Comparative psychologists have become increasingly skilled at comparing the psychology of multiple species while evolutionary biologists have developed phylogenetic techniques to test evolutionary hypotheses for traits within and between clades. Together with Evolutionary Biologist Charlie Nunn at Harvard University, we obtained funds from the National Evolutionary Synthesis Center (NESCent) to establish methods and a large international collaboration that would bring the methods of comparative psychology and evolutionary biology together in order to test hypotheses for how cognition evolves.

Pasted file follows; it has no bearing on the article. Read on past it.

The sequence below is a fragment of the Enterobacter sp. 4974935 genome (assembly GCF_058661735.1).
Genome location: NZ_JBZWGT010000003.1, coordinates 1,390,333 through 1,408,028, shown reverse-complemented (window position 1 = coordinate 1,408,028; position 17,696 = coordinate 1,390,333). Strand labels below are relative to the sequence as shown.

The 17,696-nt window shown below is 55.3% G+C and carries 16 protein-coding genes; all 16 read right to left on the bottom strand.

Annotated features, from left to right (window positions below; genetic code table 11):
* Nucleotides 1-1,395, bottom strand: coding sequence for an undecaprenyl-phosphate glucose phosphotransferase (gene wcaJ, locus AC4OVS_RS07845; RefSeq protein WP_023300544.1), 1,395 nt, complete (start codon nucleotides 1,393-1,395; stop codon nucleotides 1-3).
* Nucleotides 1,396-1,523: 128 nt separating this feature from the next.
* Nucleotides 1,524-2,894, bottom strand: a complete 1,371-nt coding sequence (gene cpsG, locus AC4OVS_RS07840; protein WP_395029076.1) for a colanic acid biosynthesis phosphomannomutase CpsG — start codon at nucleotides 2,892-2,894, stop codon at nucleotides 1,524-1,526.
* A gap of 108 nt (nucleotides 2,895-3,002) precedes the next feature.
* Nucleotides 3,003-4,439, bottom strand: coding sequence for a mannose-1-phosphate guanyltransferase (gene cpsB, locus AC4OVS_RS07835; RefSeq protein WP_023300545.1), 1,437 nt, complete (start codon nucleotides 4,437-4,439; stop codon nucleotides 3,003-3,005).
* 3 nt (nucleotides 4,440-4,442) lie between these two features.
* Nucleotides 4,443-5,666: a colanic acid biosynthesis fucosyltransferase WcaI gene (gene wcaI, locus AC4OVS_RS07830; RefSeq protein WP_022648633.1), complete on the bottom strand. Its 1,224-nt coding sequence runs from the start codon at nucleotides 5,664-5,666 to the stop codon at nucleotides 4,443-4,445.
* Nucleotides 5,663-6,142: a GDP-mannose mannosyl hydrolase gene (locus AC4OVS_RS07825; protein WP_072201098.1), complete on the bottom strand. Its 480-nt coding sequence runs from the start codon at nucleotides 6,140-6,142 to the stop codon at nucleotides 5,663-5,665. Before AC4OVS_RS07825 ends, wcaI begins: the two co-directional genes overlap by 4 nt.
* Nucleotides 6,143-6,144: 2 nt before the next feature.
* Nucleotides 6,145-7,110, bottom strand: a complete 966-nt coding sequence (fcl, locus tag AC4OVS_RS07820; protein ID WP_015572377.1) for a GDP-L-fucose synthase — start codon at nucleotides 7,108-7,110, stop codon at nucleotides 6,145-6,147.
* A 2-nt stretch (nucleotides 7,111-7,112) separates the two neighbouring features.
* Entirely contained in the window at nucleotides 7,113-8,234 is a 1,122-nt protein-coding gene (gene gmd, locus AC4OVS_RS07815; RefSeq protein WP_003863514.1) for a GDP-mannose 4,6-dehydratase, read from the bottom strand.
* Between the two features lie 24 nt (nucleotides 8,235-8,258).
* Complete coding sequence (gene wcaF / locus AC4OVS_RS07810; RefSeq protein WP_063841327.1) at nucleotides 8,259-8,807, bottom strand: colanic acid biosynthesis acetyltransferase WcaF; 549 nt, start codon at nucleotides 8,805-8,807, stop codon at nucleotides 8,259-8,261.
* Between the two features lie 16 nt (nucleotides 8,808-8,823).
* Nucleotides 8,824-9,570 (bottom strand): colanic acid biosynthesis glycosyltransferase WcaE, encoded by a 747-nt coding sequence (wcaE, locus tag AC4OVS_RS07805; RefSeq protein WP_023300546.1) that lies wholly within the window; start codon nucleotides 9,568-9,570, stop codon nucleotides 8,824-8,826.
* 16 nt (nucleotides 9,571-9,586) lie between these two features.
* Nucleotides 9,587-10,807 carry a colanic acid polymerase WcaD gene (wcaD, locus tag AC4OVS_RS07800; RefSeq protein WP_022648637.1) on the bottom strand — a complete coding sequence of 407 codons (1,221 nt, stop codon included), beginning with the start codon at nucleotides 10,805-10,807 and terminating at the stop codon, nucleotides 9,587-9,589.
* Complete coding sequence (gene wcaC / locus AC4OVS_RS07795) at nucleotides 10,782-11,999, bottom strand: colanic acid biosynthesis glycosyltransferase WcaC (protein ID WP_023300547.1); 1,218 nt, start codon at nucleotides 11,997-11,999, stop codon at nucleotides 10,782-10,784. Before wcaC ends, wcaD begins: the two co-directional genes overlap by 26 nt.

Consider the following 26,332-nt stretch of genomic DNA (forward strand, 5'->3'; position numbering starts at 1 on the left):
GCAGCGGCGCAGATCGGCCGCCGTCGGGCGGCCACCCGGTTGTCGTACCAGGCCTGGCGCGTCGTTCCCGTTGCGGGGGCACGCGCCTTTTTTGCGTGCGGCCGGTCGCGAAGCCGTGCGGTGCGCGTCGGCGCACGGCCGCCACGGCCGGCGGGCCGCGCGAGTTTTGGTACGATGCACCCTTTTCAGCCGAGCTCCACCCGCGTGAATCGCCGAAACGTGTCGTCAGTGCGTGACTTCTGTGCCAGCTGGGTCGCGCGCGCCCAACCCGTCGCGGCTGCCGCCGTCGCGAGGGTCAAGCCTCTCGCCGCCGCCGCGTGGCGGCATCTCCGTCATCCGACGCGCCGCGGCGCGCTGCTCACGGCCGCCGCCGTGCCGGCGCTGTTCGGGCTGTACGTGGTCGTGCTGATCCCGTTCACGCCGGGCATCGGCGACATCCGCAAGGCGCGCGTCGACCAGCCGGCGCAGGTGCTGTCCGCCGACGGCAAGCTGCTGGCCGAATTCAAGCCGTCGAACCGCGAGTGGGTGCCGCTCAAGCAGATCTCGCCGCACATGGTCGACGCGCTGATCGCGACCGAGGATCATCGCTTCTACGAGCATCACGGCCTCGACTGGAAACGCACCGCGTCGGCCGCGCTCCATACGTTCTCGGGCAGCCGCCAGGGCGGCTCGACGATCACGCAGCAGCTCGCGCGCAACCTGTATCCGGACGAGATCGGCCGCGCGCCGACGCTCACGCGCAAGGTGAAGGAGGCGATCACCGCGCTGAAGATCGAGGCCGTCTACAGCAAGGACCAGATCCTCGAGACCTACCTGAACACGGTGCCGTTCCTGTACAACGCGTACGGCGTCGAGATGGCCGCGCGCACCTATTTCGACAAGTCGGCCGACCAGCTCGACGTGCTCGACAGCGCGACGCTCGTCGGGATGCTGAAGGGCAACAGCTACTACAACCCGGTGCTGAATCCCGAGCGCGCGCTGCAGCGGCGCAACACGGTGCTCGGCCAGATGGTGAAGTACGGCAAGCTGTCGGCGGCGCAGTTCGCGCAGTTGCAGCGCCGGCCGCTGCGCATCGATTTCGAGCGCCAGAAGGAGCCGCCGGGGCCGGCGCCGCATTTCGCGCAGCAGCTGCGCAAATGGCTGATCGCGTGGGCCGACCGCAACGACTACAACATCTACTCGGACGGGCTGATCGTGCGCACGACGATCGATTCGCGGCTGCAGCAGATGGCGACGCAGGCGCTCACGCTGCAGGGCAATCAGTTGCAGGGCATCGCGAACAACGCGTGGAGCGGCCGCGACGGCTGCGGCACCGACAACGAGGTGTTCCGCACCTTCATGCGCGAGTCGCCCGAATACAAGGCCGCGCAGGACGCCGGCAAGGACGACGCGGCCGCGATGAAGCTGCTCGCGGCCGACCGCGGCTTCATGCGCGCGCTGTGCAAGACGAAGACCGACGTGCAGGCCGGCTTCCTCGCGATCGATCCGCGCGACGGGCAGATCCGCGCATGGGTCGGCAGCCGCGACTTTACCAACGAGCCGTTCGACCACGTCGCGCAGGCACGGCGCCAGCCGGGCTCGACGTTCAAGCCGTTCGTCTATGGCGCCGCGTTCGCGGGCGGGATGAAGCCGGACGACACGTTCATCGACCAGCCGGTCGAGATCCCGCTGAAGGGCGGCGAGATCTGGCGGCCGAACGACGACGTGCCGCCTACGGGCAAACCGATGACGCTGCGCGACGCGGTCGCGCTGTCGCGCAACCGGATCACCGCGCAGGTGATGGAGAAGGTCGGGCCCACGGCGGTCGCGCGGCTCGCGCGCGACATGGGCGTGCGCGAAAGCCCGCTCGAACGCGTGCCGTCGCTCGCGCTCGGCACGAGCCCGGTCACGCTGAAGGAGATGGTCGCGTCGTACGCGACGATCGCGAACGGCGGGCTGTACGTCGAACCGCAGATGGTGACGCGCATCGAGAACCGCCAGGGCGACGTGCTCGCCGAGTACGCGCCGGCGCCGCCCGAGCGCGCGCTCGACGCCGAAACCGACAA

We are are testing the phylogenetics of psychology by 1) validating comparative tests of inhibitory control, social skills, and spatial memory at the Duke Lemur Center for use with species of lemurs, monkeys, apes, and a variety of non-primates, 2) developing an international team of collaborators from half a dozen countries with access to large samples of dozens of non-human species and 3) conducting proof of concept analyses to demonstrate that this new synthesis of methodologies can provide powerful tests of cognitive evolutionary hypotheses. In the age of comparative genomics, our data will provide the basis for revealing genetic systems underlying cognitive evolution. In understanding how animal cognition evolves, we will gain inferences into how human cognition evolves.